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Friday, September 19, 2014

How to Wrap Cable without Damaging it

 There is an important trick that nobody is explaining but is paramount if you are hand winding cables on the elbow.

People do the elbow wind for speed.

With a rope, it doesn't matter, or at least it isn't likely to damage the rope for a long time,
and you can untangle it.

With a cable, you need to

Pro Method: (fast)

(1) automatically "roll" the cable in your fingers with your winding hand,

(2) do it by feel, in such a way that you can have zero 'twist' tension
in the direction of the roll of wire on your arm.

(3) keep shaking out the unwound end, so that the curl,
which usually BUILDS, as you ROLL the wire during the wind,
gets relieved by the unwound portion spinning to undo the twist you're adding.

This technique is critically important,
so practice it until you are sure you really know what you're doing.
And practice on one shitty cable of no value,
before you wind up your whole set of cables after a gig.

Here is my assistant demonstrating the method:

B. SAFE Method: (slower)

If you don't have a really strong mechanical sense of
what is going on with the cable, and you can't feel the
twist of the cable in your fingers,
DON'T use the elbow-winding technique.

Instead do it the slow way,
(1) Holding the loops at the top,

(2) pulling up a loop, and twisting the whole roll of loops
from above, in the direction that relieves the tension,

(3) seating the new loop on top of the others, always same side up.

Here is my assistant demonstrating the method:


 Fixing Cables:

You can also restore a cable sometimes, depending upon how the cable has been twisted.

What appears in the OP photo is that the outer protective rubber has been pulled away from the inner wires and fiber,
and also that the inner wire package has been twisted in relation to the outer housing.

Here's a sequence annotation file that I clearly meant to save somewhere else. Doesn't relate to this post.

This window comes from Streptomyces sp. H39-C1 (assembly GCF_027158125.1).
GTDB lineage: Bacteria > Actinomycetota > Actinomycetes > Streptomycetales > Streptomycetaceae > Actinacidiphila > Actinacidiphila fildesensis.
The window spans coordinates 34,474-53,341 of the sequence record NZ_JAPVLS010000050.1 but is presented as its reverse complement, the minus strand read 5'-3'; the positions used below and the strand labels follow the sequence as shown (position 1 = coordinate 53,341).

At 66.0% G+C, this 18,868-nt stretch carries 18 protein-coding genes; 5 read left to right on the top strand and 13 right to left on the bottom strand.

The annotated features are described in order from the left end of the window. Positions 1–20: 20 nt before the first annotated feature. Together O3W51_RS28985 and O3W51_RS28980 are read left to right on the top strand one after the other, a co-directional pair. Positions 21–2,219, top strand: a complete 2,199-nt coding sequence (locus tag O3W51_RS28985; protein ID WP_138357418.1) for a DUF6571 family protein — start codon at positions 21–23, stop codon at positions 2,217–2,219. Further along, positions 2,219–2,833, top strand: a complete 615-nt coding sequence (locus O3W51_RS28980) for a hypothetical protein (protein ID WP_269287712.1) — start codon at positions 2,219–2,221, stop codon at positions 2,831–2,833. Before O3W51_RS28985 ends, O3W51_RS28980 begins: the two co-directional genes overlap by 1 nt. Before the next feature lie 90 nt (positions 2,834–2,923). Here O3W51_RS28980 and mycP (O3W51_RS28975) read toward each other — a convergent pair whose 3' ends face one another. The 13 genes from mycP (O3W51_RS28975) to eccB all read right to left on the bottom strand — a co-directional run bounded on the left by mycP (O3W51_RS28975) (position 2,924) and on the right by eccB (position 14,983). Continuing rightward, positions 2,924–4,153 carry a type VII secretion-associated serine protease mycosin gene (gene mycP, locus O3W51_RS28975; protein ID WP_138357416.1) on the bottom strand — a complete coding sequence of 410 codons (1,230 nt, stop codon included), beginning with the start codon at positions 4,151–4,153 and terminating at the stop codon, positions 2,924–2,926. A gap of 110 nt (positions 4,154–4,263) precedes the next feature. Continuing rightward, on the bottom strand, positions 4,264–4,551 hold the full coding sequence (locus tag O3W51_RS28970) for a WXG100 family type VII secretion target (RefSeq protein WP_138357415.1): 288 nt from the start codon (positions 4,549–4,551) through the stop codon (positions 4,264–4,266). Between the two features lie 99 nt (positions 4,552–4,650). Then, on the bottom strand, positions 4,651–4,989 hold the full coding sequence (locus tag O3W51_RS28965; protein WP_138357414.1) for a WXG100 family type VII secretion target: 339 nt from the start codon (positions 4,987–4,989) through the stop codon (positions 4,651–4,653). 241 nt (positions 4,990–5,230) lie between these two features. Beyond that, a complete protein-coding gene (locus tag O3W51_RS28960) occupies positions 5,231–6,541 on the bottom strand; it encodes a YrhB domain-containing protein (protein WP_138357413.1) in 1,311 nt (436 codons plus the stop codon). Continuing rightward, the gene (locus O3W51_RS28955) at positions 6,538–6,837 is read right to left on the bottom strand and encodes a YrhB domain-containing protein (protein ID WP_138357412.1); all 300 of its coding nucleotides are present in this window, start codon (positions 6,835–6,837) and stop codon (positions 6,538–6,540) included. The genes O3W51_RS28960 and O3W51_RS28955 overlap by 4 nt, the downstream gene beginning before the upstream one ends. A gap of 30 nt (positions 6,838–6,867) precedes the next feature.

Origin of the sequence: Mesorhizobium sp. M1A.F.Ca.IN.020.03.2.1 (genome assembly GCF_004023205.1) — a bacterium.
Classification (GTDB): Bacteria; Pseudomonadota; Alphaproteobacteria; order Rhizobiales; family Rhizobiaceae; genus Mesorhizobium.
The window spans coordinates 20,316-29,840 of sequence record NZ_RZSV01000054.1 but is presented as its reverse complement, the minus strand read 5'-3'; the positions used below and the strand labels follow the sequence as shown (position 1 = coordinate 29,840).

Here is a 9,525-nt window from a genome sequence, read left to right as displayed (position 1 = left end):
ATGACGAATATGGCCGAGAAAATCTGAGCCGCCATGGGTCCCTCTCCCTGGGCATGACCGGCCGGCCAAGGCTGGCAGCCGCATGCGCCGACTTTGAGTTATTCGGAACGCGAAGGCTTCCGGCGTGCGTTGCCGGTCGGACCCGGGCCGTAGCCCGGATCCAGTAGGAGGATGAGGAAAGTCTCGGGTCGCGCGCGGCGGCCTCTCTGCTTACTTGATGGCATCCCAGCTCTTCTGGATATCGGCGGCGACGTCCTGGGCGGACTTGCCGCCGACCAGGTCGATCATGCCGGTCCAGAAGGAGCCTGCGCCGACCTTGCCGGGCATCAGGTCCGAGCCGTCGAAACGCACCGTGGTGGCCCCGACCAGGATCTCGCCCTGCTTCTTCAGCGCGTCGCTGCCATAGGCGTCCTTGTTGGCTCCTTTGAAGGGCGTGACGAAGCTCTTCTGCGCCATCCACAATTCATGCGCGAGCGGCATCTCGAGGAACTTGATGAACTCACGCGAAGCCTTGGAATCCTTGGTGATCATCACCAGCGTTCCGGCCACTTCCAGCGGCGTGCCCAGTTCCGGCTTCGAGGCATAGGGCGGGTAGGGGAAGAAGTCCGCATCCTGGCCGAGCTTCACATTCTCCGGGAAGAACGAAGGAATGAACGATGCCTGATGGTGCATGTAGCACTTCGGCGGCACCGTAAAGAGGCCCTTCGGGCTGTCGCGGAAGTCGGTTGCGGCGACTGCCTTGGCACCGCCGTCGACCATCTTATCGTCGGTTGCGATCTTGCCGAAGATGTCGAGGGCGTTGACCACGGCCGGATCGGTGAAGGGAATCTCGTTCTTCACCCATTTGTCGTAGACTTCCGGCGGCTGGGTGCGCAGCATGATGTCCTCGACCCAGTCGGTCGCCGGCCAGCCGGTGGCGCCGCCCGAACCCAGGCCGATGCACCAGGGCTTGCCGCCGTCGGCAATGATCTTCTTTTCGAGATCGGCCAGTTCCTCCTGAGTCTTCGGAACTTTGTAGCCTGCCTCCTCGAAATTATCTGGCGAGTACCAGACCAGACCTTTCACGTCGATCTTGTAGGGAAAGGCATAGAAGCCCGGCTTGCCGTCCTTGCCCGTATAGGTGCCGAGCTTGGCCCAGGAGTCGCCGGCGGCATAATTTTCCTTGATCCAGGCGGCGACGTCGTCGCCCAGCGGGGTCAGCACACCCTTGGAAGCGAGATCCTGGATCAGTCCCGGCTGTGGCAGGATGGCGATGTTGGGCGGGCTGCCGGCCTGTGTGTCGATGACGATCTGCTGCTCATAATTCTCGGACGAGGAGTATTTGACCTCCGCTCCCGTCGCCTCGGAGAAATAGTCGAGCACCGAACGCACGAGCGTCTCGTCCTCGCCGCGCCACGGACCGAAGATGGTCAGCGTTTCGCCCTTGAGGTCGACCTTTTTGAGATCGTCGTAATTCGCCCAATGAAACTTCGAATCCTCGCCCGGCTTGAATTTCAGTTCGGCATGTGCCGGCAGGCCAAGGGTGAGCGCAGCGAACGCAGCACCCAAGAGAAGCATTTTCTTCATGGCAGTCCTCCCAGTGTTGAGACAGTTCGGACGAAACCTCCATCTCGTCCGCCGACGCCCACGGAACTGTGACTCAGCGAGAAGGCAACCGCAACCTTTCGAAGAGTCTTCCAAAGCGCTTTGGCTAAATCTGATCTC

In this case, sometimes the cable can be easily fixed (if not too severe),
by a combination of stretching lengths of the cable by hand,
and shaking down the section to cause the inner cluster of wires
to return to their natural positioning (twist-wise).

Also, pulling on the outer housing can also relieve the built-up stress
in any cable housing, and stroking the cable through the hands
in the appropriate direction.
You pull on the outer housing, with a heavy slow friction,
and this will relieve the tension, twist, or bunching that
has built up inside the cable between the outer rubber cover,
and the inner wire cluster and reinforcement rope/housing.

With MICROPHONE cables you have to try these techniques very gently,
since you can "unwind" the shielding, and cause the cable to lose its
electromagnetic field and RF protection, becoming a 'noisey' cable.

Good cables use a braided shield, which can't be damaged by unwinding.

CHEAP mic cables use a simpler wound "wrap" which is easily mucked up.

You can check the type of cable by pulling back an end and looking at the shielding
to see if its braided. If it isn't, sell the cable and by a better one.

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